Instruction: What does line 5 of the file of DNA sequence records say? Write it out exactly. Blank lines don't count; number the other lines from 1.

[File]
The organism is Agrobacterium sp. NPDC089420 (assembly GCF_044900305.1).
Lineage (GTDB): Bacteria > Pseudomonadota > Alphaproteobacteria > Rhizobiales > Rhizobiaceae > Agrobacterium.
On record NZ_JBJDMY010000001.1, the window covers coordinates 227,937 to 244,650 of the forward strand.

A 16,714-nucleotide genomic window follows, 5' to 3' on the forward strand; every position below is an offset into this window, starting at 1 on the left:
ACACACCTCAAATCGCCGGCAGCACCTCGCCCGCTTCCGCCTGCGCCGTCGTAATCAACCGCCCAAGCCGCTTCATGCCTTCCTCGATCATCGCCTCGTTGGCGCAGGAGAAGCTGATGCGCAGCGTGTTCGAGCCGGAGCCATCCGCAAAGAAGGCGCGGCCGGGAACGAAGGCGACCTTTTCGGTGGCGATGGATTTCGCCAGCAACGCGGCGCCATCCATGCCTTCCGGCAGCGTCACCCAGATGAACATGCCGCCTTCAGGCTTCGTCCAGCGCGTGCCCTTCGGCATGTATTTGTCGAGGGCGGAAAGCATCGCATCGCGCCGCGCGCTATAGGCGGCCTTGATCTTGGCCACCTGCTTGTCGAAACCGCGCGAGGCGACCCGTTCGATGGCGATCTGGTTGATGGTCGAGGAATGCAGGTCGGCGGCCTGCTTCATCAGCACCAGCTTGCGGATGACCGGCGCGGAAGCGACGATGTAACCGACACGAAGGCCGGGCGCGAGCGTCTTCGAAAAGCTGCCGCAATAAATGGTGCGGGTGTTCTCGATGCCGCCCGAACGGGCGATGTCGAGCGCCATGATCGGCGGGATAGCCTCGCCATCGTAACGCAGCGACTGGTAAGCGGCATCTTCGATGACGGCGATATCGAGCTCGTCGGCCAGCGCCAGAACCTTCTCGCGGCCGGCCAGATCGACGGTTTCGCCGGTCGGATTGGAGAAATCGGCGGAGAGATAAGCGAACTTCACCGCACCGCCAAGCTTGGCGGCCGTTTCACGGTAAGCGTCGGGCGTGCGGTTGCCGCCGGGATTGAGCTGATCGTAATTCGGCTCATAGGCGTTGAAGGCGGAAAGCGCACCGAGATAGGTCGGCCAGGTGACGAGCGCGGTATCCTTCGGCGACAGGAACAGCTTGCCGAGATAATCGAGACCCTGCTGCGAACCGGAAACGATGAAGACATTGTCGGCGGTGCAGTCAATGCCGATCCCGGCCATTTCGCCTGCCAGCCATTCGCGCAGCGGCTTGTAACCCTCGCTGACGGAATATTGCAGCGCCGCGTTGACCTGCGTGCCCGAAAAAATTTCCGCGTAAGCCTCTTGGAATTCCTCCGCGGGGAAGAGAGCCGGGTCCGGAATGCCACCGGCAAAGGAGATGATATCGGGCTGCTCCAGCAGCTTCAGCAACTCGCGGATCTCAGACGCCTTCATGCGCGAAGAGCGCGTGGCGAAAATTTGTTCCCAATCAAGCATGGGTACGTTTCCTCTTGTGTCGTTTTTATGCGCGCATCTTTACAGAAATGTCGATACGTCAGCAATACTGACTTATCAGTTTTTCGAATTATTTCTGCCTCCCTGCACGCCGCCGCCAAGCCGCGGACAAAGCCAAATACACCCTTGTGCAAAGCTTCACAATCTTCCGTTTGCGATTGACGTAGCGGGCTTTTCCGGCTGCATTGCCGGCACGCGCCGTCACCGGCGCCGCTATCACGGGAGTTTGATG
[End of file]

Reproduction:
ACACACCTCAAATCGCCGGCAGCACCTCGCCCGCTTCCGCCTGCGCCGTCGTAATCAACCGCCCAAGCCGCTTCATGCCTTCCTCGATCATCGCCTCGTTGGCGCAGGAGAAGCTGATGCGCAGCGTGTTCGAGCCGGAGCCATCCGCAAAGAAGGCGCGGCCGGGAACGAAGGCGACCTTTTCGGTGGCGATGGATTTCGCCAGCAACGCGGCGCCATCCATGCCTTCCGGCAGCGTCACCCAGATGAACATGCCGCCTTCAGGCTTCGTCCAGCGCGTGCCCTTCGGCATGTATTTGTCGAGGGCGGAAAGCATCGCATCGCGCCGCGCGCTATAGGCGGCCTTGATCTTGGCCACCTGCTTGTCGAAACCGCGCGAGGCGACCCGTTCGATGGCGATCTGGTTGATGGTCGAGGAATGCAGGTCGGCGGCCTGCTTCATCAGCACCAGCTTGCGGATGACCGGCGCGGAAGCGACGATGTAACCGACACGAAGGCCGGGCGCGAGCGTCTTCGAAAAGCTGCCGCAATAAATGGTGCGGGTGTTCTCGATGCCGCCCGAACGGGCGATGTCGAGCGCCATGATCGGCGGGATAGCCTCGCCATCGTAACGCAGCGACTGGTAAGCGGCATCTTCGATGACGGCGATATCGAGCTCGTCGGCCAGCGCCAGAACCTTCTCGCGGCCGGCCAGATCGACGGTTTCGCCGGTCGGATTGGAGAAATCGGCGGAGAGATAAGCGAACTTCACCGCACCGCCAAGCTTGGCGGCCGTTTCACGGTAAGCGTCGGGCGTGCGGTTGCCGCCGGGATTGAGCTGATCGTAATTCGGCTCATAGGCGTTGAAGGCGGAAAGCGCACCGAGATAGGTCGGCCAGGTGACGAGCGCGGTATCCTTCGGCGACAGGAACAGCTTGCCGAGATAATCGAGACCCTGCTGCGAACCGGAAACGATGAAGACATTGTCGGCGGTGCAGTCAATGCCGATCCCGGCCATTTCGCCTGCCAGCCATTCGCGCAGCGGCTTGTAACCCTCGCTGACGGAATATTGCAGCGCCGCGTTGACCTGCGTGCCCGAAAAAATTTCCGCGTAAGCCTCTTGGAATTCCTCCGCGGGGAAGAGAGCCGGGTCCGGAATGCCACCGGCAAAGGAGATGATATCGGGCTGCTCCAGCAGCTTCAGCAACTCGCGGATCTCAGACGCCTTCATGCGCGAAGAGCGCGTGGCGAAAATTTGTTCCCAATCAAGCATGGGTACGTTTCCTCTTGTGTCGTTTTTATGCGCGCATCTTTACAGAAATGTCGATACGTCAGCAATACTGACTTATCAGTTTTTCGAATTATTTCTGCCTCCCTGCACGCCGCCGCCAAGCCGCGGACAAAGCCAAATACACCCTTGTGCAAAGCTTCACAATCTTCCGTTTGCGATTGACGTAGCGGGCTTTTCCGGCTGCATTGCCGGCACGCGCCGTCACCGGCGCCGCTATCACGGGAGTTTGATG